- Extract renewable resources like fish and timber at a rate no faster than they can be regenerated.
- Consume non-renewable resources like fossil fuels and minerals at a rate no faster than they can be replaced by the discovery of renewable substitutes.
- Deposit wastes in the environment at a rate no faster than they can be safely assimilated.
The Steady State is a simple concept but politically is extremely difficult. We’re not just discussing a policy change but instead a changing of principles and values.
More and more people have begun to question the possibility of human economies ability to grow forever. The overuse of Earth’s natural resources as well as the destruction regional ecosystems and global ecosystems should tell us that something is wrong. However many mainstream economists seem to not be concerned with these facts. They are still claiming that economic growth is not only possible, it’s necessary to improve our well-being. This maybe true in some cases–no one would argue that Uganda or Pakistan should not work for more economic growth but this distinction should not be generalized.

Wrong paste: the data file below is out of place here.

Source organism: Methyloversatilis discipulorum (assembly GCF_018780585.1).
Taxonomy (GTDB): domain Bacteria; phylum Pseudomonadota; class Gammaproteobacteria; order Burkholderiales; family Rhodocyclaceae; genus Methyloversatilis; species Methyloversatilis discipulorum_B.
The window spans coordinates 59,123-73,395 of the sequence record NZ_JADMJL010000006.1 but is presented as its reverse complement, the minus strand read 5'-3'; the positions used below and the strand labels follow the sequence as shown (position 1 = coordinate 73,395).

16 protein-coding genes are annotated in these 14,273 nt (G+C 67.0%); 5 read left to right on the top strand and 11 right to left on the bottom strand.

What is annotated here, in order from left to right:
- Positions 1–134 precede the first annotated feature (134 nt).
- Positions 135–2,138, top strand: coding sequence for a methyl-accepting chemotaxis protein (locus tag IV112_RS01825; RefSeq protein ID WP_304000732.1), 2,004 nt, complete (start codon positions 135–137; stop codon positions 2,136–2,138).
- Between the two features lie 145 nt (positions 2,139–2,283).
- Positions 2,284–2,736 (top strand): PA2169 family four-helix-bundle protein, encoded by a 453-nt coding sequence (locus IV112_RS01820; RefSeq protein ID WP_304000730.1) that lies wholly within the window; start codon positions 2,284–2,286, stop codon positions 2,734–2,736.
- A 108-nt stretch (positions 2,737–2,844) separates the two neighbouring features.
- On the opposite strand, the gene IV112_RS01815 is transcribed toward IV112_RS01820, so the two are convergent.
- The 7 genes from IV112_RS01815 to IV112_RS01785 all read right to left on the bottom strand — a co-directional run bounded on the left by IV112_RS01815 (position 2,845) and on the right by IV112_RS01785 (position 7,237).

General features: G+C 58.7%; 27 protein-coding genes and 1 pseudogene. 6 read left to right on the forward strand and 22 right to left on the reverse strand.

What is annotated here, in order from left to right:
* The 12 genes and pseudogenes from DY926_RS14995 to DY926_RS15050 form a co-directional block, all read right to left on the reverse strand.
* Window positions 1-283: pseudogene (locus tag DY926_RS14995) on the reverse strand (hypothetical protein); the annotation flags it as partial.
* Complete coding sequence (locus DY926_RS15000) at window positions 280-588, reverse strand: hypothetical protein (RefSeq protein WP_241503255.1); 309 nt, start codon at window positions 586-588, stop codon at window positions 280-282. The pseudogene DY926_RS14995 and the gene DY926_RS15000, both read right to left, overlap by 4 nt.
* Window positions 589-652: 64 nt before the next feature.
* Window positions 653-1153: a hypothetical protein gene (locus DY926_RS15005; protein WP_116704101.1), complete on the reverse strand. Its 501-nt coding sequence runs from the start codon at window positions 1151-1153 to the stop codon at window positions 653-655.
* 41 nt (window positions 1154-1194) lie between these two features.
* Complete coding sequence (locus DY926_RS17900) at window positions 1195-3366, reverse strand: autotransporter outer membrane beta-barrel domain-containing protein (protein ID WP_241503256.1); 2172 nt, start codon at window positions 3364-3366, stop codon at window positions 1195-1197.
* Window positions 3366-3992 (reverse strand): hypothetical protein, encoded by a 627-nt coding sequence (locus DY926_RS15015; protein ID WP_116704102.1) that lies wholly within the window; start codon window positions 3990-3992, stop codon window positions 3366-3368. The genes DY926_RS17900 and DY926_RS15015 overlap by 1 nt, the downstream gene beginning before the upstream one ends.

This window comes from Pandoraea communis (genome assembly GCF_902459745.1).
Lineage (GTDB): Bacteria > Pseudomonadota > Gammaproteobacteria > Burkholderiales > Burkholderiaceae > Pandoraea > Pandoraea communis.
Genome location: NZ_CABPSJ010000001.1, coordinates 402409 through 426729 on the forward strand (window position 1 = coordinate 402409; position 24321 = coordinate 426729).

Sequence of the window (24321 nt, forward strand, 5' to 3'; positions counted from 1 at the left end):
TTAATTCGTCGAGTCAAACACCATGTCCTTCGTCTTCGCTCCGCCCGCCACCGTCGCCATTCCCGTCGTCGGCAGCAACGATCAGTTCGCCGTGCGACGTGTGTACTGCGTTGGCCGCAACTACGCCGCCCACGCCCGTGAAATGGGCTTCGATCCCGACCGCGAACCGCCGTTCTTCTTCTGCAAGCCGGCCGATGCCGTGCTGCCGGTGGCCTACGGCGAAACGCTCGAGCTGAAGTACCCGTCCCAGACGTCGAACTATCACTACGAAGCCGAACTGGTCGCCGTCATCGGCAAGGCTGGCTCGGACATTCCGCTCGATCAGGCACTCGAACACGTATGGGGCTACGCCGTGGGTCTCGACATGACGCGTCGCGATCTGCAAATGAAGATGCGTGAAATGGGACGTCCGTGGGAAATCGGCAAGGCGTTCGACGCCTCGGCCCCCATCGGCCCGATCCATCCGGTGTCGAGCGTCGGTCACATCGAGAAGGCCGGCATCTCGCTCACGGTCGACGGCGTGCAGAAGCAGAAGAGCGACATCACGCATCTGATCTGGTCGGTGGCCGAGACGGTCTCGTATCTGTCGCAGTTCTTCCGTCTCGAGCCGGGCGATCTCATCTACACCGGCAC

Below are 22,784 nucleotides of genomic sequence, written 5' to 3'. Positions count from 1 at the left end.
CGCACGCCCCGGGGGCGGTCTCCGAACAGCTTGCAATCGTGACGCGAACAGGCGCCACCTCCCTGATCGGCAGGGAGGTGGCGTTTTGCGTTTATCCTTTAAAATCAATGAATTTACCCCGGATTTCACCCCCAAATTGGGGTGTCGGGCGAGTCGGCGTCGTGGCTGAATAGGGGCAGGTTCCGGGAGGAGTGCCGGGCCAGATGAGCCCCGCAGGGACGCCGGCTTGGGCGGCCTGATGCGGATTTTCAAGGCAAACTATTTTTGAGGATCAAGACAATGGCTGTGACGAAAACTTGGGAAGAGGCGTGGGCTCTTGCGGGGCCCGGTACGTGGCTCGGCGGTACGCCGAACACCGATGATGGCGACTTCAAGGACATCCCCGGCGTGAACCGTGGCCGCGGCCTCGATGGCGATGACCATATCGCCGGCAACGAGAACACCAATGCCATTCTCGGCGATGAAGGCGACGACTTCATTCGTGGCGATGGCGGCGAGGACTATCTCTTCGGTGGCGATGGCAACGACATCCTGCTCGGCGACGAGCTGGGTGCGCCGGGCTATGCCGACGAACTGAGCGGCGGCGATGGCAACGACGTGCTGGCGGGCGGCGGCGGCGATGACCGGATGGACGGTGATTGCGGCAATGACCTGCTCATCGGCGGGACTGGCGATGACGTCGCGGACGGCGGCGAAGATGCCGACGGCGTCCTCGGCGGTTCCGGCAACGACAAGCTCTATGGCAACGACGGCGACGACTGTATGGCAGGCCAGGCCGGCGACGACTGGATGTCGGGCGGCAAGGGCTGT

The problem is that the whole model of macro-economic growth is built on a fatal flaw–we assume that we can grow forever. The theory states that the resources are fungible and substitutable simply put: “Natural resources are not an issue as long as our technology is improving.” This is not only irresponsible, it’s insane.
What will technology use if we run if we run out of the resource which we use to build the resources? Herman Daly put it nicely “You can not build the same wooden house with half the wood just because you have more or better saws.”